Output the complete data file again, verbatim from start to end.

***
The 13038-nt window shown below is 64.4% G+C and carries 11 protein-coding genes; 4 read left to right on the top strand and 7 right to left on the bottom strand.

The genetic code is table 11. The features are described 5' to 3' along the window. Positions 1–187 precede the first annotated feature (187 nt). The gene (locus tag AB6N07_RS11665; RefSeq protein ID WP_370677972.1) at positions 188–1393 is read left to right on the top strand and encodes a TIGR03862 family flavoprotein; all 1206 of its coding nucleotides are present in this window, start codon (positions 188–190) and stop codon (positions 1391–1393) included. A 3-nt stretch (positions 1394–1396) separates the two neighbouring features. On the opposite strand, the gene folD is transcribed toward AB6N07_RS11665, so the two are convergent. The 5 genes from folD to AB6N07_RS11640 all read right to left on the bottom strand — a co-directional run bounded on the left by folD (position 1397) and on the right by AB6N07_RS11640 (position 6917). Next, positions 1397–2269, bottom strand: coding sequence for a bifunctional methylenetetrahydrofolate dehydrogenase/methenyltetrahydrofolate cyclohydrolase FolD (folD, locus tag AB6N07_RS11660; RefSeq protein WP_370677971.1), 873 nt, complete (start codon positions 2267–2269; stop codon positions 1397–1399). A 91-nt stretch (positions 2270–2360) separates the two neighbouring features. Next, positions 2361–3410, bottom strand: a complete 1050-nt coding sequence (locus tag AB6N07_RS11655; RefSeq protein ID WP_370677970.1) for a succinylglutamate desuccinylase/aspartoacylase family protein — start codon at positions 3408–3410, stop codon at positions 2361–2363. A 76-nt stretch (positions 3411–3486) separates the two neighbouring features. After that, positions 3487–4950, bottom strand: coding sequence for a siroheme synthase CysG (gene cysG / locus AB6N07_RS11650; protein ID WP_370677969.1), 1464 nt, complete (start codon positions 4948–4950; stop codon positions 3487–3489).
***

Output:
The 13038-nt window shown below is 64.4% G+C and carries 11 protein-coding genes; 4 read left to right on the top strand and 7 right to left on the bottom strand.

The genetic code is table 11. The features are described 5' to 3' along the window. Positions 1–187 precede the first annotated feature (187 nt). The gene (locus tag AB6N07_RS11665; RefSeq protein ID WP_370677972.1) at positions 188–1393 is read left to right on the top strand and encodes a TIGR03862 family flavoprotein; all 1206 of its coding nucleotides are present in this window, start codon (positions 188–190) and stop codon (positions 1391–1393) included. A 3-nt stretch (positions 1394–1396) separates the two neighbouring features. On the opposite strand, the gene folD is transcribed toward AB6N07_RS11665, so the two are convergent. The 5 genes from folD to AB6N07_RS11640 all read right to left on the bottom strand — a co-directional run bounded on the left by folD (position 1397) and on the right by AB6N07_RS11640 (position 6917). Next, positions 1397–2269, bottom strand: coding sequence for a bifunctional methylenetetrahydrofolate dehydrogenase/methenyltetrahydrofolate cyclohydrolase FolD (folD, locus tag AB6N07_RS11660; RefSeq protein WP_370677971.1), 873 nt, complete (start codon positions 2267–2269; stop codon positions 1397–1399). A 91-nt stretch (positions 2270–2360) separates the two neighbouring features. Next, positions 2361–3410, bottom strand: a complete 1050-nt coding sequence (locus tag AB6N07_RS11655; RefSeq protein ID WP_370677970.1) for a succinylglutamate desuccinylase/aspartoacylase family protein — start codon at positions 3408–3410, stop codon at positions 2361–2363. A 76-nt stretch (positions 3411–3486) separates the two neighbouring features. After that, positions 3487–4950, bottom strand: coding sequence for a siroheme synthase CysG (gene cysG / locus AB6N07_RS11650; protein ID WP_370677969.1), 1464 nt, complete (start codon positions 4948–4950; stop codon positions 3487–3489).